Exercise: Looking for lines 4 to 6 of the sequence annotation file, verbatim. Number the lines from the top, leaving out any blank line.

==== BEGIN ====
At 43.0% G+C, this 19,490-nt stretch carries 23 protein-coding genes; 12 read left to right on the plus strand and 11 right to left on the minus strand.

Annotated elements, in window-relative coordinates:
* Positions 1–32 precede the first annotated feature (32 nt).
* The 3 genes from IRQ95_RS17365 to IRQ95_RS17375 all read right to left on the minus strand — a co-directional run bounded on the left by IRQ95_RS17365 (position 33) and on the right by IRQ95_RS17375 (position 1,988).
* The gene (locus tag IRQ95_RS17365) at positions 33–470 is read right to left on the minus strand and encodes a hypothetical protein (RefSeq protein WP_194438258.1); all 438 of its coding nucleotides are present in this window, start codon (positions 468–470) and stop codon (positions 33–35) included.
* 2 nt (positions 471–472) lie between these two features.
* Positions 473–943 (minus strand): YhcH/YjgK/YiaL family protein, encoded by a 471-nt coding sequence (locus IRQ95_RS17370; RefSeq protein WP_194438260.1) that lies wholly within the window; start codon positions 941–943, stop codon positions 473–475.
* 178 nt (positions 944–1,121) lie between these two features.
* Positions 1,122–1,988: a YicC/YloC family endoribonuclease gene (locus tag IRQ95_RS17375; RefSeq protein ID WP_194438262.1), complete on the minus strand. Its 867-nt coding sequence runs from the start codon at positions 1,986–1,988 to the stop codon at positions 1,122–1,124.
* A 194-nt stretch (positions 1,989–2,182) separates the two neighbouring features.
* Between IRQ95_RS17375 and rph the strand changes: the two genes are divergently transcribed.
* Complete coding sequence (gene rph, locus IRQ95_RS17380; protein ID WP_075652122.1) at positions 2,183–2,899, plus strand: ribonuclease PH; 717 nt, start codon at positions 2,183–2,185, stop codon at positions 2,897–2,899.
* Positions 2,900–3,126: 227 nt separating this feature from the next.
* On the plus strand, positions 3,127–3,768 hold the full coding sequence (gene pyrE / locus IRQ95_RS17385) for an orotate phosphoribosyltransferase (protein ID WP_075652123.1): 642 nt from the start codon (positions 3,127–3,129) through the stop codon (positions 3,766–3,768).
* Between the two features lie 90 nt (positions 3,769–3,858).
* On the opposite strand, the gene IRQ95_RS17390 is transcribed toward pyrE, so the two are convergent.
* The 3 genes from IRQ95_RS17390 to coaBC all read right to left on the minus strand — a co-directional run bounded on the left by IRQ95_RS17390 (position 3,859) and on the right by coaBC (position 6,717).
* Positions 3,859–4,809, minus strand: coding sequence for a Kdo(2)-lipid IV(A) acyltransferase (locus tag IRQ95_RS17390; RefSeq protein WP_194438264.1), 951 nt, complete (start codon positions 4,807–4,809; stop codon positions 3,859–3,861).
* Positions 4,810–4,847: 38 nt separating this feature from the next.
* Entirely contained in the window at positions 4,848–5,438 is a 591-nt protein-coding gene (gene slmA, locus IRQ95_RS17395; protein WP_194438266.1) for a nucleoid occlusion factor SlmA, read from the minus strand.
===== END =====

* The 3 genes from IRQ95_RS17365 to IRQ95_RS17375 all read right to left on the minus strand — a co-directional run bounded on the left by IRQ95_RS17365 (position 33) and on the right by IRQ95_RS17375 (position 1,988).
* The gene (locus tag IRQ95_RS17365) at positions 33–470 is read right to left on the minus strand and encodes a hypothetical protein (RefSeq protein WP_194438258.1); all 438 of its coding nucleotides are present in this window, start codon (positions 468–470) and stop codon (positions 33–35) included.
* 2 nt (positions 471–472) lie between these two features.